All over Leagues one and two players who are out of contract are not being offered new ones and set about trying to find comparable wages elsewhere. At the back end of July one can expect the League Two footballer with a family who picked up £60,000 last year to be ready to take £40,000 and pay the mortgage but for a few months at least they will try get at least comparable terms. Who wouldn’t?

The likes of Rhys Evans – released by City last term after an impressive season – is primed to be picked up by someone in the bottom two divisions but considering twelve months ago he was free to sign for City it is hard to see a queue of people forming at his door to pay through the nose for a player they passed up on previously. Wage offers are lower all around football and Evans – like many players who performed well last season – will be lucky to get an improvement in terms.

How long Evans, Paul Heckingbottom and similar waits to accept comparable or worse are personal concerns and could provide an interesting type of out of window transfer option for clubs next season. Should an Evans opt not to take a reduced deal in the summer after getting no interest then once the transfer window closes he – being out of contract and free to be recruited at any point in the season – becomes a limited and thus more valued commodity.

Evans would be in a better position to dictate terms to a team looking for a keeper after a poor September then he is in the summer presenting the option of paying that bit extra for a good player now rather than spending months until Christmas without.

Such a risk though has two significant downsides for a player. Firstly they spend the first Saturday in August watching football rather than playing it and – in essence – have become ex-players, retired footballers, people who used to be pros and while one does not want to damn all those who kick balls in anger they do not easily move into other professions. If the football season kicks off and you are sitting at home how long is it before you start to look for a brickies job? After all Ian Wright and Dean Windass both had to work brick after becoming ex-footballers in their twenties.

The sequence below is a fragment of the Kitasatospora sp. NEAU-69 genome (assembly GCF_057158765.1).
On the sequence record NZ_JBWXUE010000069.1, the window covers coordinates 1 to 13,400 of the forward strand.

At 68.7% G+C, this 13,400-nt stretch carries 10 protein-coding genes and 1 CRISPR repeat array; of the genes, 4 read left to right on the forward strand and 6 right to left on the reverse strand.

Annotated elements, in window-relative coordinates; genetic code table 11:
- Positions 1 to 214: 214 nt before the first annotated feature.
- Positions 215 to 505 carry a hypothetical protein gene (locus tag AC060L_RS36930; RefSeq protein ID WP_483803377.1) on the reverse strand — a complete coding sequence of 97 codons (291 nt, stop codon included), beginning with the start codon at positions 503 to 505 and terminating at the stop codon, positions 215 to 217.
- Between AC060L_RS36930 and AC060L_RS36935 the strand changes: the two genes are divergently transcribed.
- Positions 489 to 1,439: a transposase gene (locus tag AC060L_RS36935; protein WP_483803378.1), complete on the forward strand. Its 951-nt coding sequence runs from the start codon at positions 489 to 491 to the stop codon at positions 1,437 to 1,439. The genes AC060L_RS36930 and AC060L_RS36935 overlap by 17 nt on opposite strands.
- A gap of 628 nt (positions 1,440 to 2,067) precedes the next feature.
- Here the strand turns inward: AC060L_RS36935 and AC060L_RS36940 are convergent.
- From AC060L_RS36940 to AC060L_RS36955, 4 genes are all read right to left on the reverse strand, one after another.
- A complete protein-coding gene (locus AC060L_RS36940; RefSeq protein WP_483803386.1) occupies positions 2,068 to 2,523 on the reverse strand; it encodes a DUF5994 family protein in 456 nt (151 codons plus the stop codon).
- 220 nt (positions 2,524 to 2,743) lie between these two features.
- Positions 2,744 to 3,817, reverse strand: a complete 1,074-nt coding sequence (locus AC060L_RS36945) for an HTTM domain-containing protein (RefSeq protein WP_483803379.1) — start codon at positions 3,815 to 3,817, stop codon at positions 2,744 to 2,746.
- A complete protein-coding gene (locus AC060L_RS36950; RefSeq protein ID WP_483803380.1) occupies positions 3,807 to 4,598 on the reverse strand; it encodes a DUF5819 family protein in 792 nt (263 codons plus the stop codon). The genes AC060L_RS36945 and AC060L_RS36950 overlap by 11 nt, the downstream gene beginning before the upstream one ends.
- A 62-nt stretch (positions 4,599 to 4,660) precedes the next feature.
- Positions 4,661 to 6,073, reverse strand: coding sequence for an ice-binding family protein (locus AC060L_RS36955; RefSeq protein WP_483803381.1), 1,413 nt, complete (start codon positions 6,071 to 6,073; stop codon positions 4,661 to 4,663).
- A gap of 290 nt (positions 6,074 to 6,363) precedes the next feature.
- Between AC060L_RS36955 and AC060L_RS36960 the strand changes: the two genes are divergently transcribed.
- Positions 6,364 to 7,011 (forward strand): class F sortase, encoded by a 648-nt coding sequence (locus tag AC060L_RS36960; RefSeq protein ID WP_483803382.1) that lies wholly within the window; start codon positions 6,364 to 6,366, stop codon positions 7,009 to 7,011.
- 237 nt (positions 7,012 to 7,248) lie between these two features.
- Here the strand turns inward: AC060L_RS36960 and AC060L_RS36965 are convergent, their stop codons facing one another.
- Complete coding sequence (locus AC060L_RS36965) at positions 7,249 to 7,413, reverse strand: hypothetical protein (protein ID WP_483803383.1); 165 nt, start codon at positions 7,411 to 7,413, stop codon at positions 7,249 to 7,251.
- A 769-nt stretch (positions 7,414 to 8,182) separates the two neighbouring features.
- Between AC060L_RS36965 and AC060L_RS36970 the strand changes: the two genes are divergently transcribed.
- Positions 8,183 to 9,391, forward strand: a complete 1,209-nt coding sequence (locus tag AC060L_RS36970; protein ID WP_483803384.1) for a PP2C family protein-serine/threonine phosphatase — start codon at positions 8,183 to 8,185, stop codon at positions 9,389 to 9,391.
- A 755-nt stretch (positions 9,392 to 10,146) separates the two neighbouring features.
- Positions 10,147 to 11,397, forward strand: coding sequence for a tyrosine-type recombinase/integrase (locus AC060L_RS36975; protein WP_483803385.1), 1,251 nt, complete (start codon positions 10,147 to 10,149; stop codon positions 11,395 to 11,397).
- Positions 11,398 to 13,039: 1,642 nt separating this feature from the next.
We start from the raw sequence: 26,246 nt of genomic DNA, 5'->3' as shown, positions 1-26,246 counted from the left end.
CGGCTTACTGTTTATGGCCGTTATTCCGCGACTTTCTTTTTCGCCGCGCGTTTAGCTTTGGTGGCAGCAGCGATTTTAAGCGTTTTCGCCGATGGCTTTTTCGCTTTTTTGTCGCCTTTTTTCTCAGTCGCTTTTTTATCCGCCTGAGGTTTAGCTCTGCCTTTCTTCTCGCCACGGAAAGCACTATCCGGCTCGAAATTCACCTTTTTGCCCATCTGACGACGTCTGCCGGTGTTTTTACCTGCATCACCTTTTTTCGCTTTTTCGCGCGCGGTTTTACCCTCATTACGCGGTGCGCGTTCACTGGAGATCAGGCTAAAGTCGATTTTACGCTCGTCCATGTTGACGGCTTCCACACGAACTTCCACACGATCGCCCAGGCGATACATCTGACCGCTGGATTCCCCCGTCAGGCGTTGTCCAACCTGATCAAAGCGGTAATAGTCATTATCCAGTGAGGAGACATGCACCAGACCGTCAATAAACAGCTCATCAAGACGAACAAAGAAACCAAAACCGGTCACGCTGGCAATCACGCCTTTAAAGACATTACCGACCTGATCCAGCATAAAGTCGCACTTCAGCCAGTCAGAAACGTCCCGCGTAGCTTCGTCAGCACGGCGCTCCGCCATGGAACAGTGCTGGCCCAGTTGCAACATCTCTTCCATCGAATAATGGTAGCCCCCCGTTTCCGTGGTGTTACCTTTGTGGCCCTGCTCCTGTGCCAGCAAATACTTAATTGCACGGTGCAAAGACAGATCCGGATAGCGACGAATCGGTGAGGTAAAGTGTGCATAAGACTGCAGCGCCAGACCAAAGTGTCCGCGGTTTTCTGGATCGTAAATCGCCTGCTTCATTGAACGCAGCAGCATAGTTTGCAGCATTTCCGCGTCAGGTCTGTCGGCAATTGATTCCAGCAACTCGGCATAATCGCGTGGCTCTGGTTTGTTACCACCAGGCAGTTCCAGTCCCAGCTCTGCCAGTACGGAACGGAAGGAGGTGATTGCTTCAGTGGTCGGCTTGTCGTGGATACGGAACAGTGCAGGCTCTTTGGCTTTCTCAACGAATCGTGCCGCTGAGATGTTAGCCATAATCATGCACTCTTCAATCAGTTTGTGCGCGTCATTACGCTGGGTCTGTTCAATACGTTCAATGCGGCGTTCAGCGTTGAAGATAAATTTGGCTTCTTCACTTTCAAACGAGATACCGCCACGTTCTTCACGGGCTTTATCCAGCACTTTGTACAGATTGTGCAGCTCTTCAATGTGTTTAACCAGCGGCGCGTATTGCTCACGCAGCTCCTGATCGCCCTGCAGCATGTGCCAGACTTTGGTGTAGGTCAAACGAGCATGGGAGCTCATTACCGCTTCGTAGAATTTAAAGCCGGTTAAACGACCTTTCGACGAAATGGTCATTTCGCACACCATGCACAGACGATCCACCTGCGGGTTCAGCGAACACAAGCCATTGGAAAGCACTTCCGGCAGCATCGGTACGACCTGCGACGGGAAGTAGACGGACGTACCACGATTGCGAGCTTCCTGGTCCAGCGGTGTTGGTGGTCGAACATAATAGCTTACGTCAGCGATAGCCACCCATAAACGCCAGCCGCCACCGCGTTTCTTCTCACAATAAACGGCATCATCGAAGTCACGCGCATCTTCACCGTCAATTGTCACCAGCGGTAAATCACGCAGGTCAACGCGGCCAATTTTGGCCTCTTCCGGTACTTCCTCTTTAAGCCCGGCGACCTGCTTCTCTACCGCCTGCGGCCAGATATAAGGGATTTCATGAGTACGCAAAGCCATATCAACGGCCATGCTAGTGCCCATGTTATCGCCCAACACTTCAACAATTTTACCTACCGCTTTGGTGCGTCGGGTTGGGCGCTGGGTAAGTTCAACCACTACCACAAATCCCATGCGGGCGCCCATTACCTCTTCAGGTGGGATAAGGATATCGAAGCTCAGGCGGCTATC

Secondly there will be a feeling that while the slump in the wider economy drags football down it is impossible to predict either where the end of the recession is or what state football will be when it returns to ruder health. Darlington FC are struggling to kick off next season, Fisher Athletic will not do having gone bankrupt this morning. Less money in football over a longer period could mean that the contracts offered today may be higher than those offered in six, twelve or eighteen months.

All of which could create curious quirks in football. Shrewsbury Town are – we are told – profitable and to collect the £500,000 from Manchester City should Joe Hart play a competitive England game. When that deal was signed £500,000 was a significant sum now it would be a King’s ransom – enough to collect the likes of McLaren, Lee and Boulding to your club.

In such a situation a team that swam against the downturn could expect to have the levels of dominance in League Two that Peterborough United and MK Dons had two years ago. Money does not maketh the team – we know that from last year and years before – but not having it certainly does not help either. It is not so much that you are able to take huge steps forward just that everyone else takes a step back.

So City are in limbo waiting for the four players to leave – which they probably won’t – or the offered players to sign which they probably will or both. One hopes that Stuart McCall does not feel the need to ape Jim Jefferies failed attempts to rid the club of high earners shown when he dropped Benito Carbone and Stan Collymore to the reserves for three months and that if the quartet of high earners at here in August they are in the team.